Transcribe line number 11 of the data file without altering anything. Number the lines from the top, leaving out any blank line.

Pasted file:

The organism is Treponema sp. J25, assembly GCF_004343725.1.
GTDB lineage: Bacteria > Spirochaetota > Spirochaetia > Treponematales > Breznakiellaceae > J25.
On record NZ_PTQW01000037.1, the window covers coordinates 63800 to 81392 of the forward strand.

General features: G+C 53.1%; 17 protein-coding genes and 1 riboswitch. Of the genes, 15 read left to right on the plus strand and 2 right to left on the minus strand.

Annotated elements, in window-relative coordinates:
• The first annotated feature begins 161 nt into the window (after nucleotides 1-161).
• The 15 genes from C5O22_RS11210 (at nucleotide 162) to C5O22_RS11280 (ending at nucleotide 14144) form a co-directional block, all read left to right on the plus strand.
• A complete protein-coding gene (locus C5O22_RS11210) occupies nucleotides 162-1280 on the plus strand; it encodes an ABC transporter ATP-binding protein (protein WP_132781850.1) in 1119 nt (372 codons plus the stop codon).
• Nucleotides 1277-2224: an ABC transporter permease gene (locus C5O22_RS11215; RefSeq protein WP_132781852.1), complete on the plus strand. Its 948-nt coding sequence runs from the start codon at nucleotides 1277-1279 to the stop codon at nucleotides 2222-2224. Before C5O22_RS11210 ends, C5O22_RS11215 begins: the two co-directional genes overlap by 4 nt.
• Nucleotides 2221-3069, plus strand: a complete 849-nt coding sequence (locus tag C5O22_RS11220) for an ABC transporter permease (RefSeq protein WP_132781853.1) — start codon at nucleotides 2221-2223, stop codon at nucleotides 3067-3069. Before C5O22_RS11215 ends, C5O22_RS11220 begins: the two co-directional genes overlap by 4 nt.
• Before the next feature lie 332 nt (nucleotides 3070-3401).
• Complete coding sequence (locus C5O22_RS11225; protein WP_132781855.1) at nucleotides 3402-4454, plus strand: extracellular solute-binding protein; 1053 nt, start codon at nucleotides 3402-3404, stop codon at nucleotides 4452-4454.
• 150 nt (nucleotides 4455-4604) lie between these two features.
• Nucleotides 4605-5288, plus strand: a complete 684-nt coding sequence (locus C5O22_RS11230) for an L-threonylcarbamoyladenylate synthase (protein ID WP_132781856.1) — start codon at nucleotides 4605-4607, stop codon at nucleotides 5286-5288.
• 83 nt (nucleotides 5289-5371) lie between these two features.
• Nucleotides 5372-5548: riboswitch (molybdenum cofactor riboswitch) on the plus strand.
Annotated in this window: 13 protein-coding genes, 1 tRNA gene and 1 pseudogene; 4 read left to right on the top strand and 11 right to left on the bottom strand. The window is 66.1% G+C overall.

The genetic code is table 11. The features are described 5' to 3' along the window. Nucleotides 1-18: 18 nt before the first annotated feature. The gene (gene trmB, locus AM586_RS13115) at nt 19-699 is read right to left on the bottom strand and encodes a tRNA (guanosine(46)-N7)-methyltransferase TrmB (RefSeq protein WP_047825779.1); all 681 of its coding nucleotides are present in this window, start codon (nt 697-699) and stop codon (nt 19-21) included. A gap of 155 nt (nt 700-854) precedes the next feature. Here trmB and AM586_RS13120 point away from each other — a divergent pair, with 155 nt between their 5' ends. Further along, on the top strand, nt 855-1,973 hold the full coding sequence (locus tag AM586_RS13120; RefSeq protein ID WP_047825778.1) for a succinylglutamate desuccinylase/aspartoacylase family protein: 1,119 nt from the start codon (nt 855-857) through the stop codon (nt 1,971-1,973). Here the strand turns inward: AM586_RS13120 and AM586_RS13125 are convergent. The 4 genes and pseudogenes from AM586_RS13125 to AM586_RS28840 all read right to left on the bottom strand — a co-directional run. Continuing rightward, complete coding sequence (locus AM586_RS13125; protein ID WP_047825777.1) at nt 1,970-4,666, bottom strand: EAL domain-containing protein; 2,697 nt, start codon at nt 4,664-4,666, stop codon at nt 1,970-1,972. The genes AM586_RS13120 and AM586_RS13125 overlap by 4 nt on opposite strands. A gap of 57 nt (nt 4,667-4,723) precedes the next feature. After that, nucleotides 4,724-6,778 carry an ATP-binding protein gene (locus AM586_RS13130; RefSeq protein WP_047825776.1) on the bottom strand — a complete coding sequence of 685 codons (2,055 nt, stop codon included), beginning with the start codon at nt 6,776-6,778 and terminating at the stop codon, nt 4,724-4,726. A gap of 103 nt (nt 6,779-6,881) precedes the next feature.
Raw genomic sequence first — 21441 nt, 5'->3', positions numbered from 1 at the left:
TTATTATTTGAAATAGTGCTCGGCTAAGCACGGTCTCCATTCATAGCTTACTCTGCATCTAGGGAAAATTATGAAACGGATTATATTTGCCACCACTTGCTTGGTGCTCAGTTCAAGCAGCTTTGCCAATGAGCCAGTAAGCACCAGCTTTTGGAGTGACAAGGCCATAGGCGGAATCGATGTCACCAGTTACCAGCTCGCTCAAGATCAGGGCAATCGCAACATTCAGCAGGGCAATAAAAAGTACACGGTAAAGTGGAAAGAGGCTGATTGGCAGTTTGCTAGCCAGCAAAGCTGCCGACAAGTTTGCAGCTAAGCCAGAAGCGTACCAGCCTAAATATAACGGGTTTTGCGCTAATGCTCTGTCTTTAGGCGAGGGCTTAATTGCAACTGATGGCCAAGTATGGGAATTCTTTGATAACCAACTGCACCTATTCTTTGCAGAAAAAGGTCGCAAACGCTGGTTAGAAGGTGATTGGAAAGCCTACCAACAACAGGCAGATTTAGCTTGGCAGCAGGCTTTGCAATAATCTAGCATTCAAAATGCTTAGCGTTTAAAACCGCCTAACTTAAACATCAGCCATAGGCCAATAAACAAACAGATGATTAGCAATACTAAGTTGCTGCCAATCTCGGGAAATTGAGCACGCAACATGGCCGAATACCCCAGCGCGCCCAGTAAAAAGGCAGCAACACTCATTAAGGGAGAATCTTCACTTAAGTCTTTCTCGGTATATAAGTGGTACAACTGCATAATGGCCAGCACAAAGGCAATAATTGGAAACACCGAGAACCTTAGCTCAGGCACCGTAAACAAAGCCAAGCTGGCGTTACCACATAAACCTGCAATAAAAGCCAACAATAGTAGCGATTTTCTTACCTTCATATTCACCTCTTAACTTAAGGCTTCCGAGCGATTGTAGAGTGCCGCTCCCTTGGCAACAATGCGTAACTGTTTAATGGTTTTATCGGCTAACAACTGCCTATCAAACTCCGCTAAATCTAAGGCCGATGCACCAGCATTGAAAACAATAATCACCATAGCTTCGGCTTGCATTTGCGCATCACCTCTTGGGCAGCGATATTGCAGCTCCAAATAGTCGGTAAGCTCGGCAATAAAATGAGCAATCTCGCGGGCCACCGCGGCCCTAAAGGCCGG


• Before the next feature lie 332 nt (nucleotides 3070-3401).